The high mortality rate of patients with end stage renal failure (ESRF) treated by dialysis is determined principally by irreversible factors such as age and comorbidity. In this single centre retrospective study of all 1260 ESRF patients who started dialysis between 1980 and 1999 it has been demonstrated that a short duration of specialist predialysis follow up is associated with a worse long term outcome on dialysis.
Kaplan-Meier survival curves were plotted according to duration of predialysis follow up (group A, ⩽ 90 days; group B >90 days), censoring for first transplant, and compared using a log rank test. Differences between groups were examined using an unpaired t test. Cox regression analysis was performed to examine the influence of selected variables on survival.
Group A had the worst mortality (survival proportions of 87%, 74%, and 31% in A and 94%, 87%, and 55% in B at four months, one year, and five years respectively, p<0.001). The increased risk of death was seen principally during the first few months of dialysis. ESRF associated with systemic disease was more prevalent in A. There were small but significant differences in predialysis clinical data, including age and serum albumin (p<0.001). Fewer patients in A were suitable for transplant listing (p<0.01). In the regression analysis, age, diabetes, predialysis serum albumin, suitability for transplant work-up and listing (“transplantability”), and the interval between referral and dialysis were significant predictors of survival.
In summary, this study strengthens the previously reported association between late referral of ESRF patients and subsequent poor survival on dialysis. This important message is relevant to all potential referring physicians.
The high mortality rate of patients with ESRF treated by dialysis is determined principally by irreversible factors such as age and comorbidity.
We have demonstrated in a single centre retrospective study of more than 1200 patients with ESRF that a short duration of specialist predialysis follow up is associated with an increased risk of death on dialysis, principally during the first few months of treatment.
Delays in the referral to renal specialist services of patients with advanced chronic renal failure should be minimised.
- delayed referral
- end stage renal failure
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Dialysis treatment can offer good quality rehabilitation to patients with end stage renal failure (ESRF). Overall, however, there is premature mortality. The average remaining lifespan of patients starting dialysis between the ages of 39 and 44 years in the United States is estimated to be only 10 years.1 A recent longitudinal study from the Renal Data System Coordinating Centre in the United States examined the risk of mortality in over 200 000 patients with ESRF. The annual death rate for all patients on dialysis was 16.1 per 100 patient years, although a lower rate of 6.3 per 100 patient years was seen in those listed for transplantation.2 For a 1997 ESRF cohort in the UK (representing a different case mix in terms of ethnicity and comorbidity), the unadjusted one year death rate for patients remaining on dialysis beyond the first 90 days was 19.3 per 100 patient years.3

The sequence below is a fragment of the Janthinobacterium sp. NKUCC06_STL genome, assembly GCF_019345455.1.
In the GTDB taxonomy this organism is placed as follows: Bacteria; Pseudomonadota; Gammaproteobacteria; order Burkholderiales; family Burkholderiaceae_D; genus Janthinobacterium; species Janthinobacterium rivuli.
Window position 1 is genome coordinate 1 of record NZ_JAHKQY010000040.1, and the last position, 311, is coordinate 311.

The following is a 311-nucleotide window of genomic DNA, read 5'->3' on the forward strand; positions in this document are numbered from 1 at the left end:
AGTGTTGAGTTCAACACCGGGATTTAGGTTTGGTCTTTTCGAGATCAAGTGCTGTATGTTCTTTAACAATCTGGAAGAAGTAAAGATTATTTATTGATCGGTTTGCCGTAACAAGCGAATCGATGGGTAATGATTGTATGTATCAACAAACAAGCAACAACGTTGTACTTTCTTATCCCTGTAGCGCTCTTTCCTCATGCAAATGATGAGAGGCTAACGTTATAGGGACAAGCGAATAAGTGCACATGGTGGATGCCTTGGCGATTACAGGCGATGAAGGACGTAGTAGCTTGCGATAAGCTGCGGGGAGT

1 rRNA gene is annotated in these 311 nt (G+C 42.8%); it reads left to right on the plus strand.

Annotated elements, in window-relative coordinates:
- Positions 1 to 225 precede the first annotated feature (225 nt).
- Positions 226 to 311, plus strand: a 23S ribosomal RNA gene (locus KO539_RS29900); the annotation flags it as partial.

Age and non-renal comorbidity are the main determinants of survival in ESRF, but male gender, white race, malnutrition, and suboptimal dialysis dose are also reported to independently predict mortality.4-7 Of the modifiable factors that may influence outcome, the quality of predialysis medical care has received attention, as part of the debate about when renal support should be initiated.8-10 Patients who are referred with advanced chronic renal failure have lower estimates of lean body mass and more pronounced uraemia, anaemia, acidosis, anaemia, and hypoalbuminaemia at the time dialysis is commenced.11-13 The impact of late referral on mortality has been explored in only a few studies, involving relatively small numbers of patients. In the study reported here, the association between length of predialysis follow up and subsequent survival on dialysis is further explored in a large group of patients with ESRF.
Patients and methods
The Department of Renal Medicine at St James's University Teaching Hospital is a regional centre that currently provides dialysis facilities for more than 300 patients. The unit's electronic database was used to review the records of 1260 new patients with ESRF who had received dialysis treatment between 1980 and the date of census (July 1999). No patients were lost to follow up. The following data were recorded for each case: date of referral to the unit, date of first dialysis, and age when treatment was started. Additional data concerning primary renal disease, laboratory blood values just before the initiation of dialysis (haemoglobin, calculated creatinine clearance, albumin, bicarbonate, phosphate), blood pressure, length of survival, and cause of death were recorded when available. Kaplan-Meier survival curves were produced for patients grouped by the duration of predialysis follow up (group A, 0–90 days,n = 467; group B, longer than 90 days, n = 793), censoring for first transplant (n = 496), and transfer away from the unit (n = 43). Differences between groups were examined using an unpairedt test. Survival curves were compared using a log rank test. A Cox regression survival analysis was performed to examine the influence of selected variables, including “transplantability” (SPSS statistical software, version 9.0, Chicago, USA). Transplantability refers to a subjective assessment of a patient's suitability for transplant work-up and listing, based on a review of comorbid factors, that is made by senior clinicians in our unit during the first six months of dialysis treatment.